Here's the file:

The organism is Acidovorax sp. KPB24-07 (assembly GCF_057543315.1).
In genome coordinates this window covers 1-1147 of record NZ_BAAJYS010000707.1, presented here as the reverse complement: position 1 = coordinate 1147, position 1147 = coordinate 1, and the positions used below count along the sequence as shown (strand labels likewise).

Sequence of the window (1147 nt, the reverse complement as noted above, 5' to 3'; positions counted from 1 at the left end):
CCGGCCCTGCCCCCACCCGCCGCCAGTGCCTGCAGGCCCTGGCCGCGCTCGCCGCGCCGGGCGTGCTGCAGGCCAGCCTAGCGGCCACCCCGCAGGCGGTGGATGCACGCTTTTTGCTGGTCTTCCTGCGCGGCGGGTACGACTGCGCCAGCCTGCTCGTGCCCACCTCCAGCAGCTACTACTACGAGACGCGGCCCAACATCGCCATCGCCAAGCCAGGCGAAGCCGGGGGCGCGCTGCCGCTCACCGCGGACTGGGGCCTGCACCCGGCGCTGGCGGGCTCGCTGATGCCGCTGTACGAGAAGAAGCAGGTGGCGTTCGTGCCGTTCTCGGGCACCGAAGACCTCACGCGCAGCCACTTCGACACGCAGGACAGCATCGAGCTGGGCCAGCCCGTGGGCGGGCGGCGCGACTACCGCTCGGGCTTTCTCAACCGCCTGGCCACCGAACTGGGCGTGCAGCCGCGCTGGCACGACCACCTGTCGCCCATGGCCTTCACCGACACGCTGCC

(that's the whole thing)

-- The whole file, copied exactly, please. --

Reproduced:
The organism is Acidovorax sp. KPB24-07 (assembly GCF_057543315.1).
In genome coordinates this window covers 1-1147 of record NZ_BAAJYS010000707.1, presented here as the reverse complement: position 1 = coordinate 1147, position 1147 = coordinate 1, and the positions used below count along the sequence as shown (strand labels likewise).

Sequence of the window (1147 nt, the reverse complement as noted above, 5' to 3'; positions counted from 1 at the left end):
CCGGCCCTGCCCCCACCCGCCGCCAGTGCCTGCAGGCCCTGGCCGCGCTCGCCGCGCCGGGCGTGCTGCAGGCCAGCCTAGCGGCCACCCCGCAGGCGGTGGATGCACGCTTTTTGCTGGTCTTCCTGCGCGGCGGGTACGACTGCGCCAGCCTGCTCGTGCCCACCTCCAGCAGCTACTACTACGAGACGCGGCCCAACATCGCCATCGCCAAGCCAGGCGAAGCCGGGGGCGCGCTGCCGCTCACCGCGGACTGGGGCCTGCACCCGGCGCTGGCGGGCTCGCTGATGCCGCTGTACGAGAAGAAGCAGGTGGCGTTCGTGCCGTTCTCGGGCACCGAAGACCTCACGCGCAGCCACTTCGACACGCAGGACAGCATCGAGCTGGGCCAGCCCGTGGGCGGGCGGCGCGACTACCGCTCGGGCTTTCTCAACCGCCTGGCCACCGAACTGGGCGTGCAGCCGCGCTGGCACGACCACCTGTCGCCCATGGCCTTCACCGACACGCTGCC